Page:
New Jersey Child Support FAQs

father holding child in arms smiling

How are child support payments calculated in New Jersey?

Child support payments are calculated by first looking at both parents’ gross incomes from all aspects. Then we look and determine if alimony is being paid or received. Deduct it from the paying party’s income. Running tax effects to come up with a net income number. Then, based on guidelines, the number of children, combined net income of parents, how much support per week should this family be paying- given on their combined income. There are also credits you can receive like who is paying medical bills, who is paying for more dinner and extra time with the kids, and childcare is also a consideration.

How does child support work if both parents have equal time with the children?

If both parents spend the same amount of time with the children a “shared” child support guideline will be used. After looking at the income for both parties, unless there is a huge difference in income the child support will not be too much.

How does a parent’s unemployment affect child support?

Child support depends on parents’ income. If one parent is unemployed, or even underemployed, the court will decide the parents’ potential through other factors and figure out the guidelines.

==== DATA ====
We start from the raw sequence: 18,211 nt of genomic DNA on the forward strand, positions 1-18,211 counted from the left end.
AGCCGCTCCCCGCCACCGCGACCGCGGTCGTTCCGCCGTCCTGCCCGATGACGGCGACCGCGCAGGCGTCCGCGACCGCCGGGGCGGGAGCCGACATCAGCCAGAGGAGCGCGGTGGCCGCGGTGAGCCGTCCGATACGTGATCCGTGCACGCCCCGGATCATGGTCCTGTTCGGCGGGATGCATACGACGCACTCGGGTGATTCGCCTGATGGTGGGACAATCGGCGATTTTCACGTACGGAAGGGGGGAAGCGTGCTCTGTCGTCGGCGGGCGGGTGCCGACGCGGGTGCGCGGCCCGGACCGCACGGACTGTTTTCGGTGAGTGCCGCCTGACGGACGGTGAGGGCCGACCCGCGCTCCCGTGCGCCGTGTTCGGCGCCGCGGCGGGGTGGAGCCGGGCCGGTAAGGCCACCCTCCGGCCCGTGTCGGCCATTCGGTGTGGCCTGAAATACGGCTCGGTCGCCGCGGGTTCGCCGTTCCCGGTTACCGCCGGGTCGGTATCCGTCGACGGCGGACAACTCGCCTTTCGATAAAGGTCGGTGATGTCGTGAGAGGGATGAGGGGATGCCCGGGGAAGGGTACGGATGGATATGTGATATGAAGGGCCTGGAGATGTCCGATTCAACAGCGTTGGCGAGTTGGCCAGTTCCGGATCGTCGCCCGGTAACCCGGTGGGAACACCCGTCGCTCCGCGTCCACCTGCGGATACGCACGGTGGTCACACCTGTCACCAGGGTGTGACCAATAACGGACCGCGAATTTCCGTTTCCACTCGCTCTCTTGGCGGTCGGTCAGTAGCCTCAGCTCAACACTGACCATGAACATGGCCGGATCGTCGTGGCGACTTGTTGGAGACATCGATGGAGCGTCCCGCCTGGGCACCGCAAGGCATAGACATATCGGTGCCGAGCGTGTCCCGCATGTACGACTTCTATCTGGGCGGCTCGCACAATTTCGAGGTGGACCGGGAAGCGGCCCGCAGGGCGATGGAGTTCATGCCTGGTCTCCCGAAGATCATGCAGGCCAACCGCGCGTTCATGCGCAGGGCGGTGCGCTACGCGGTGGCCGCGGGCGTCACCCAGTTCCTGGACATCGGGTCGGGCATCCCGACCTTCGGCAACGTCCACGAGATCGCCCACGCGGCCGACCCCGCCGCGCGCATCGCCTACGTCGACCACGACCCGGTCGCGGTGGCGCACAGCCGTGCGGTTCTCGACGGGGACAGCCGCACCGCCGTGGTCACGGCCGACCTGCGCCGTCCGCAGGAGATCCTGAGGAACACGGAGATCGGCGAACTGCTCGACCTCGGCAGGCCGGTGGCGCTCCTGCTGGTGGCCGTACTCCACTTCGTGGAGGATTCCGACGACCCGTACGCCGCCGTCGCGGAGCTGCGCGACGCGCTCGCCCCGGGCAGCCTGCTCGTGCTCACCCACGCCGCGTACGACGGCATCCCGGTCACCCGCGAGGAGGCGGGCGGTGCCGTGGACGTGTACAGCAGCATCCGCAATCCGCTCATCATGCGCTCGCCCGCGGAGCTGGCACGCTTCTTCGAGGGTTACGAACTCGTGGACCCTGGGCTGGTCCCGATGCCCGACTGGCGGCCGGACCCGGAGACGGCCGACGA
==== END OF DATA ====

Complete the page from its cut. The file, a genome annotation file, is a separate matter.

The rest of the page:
When does child support get modified?

Child support gets modified when the needs of the children change. Those needs include food, shelter, education, clothing, and health care. It can also be modified if a parent’s financial situation changes.

When will my child support obligation end?

Child support obligations end when a child is emancipated. A child is considered emancipated at the age of 19 unless the child is still in school full time or disabled. Ultimately, child support is generally over when a child turns 23.

If my child has a job, do I still need to pay child support?

Depending on your child’s age and job, you may not have to pay child support. A part-time job while your child is enrolled in college full-time would require you to still pay child support but if your child is employed full time and is self-sufficient, your child will probably be found to be emancipated, therefore your child support would end.

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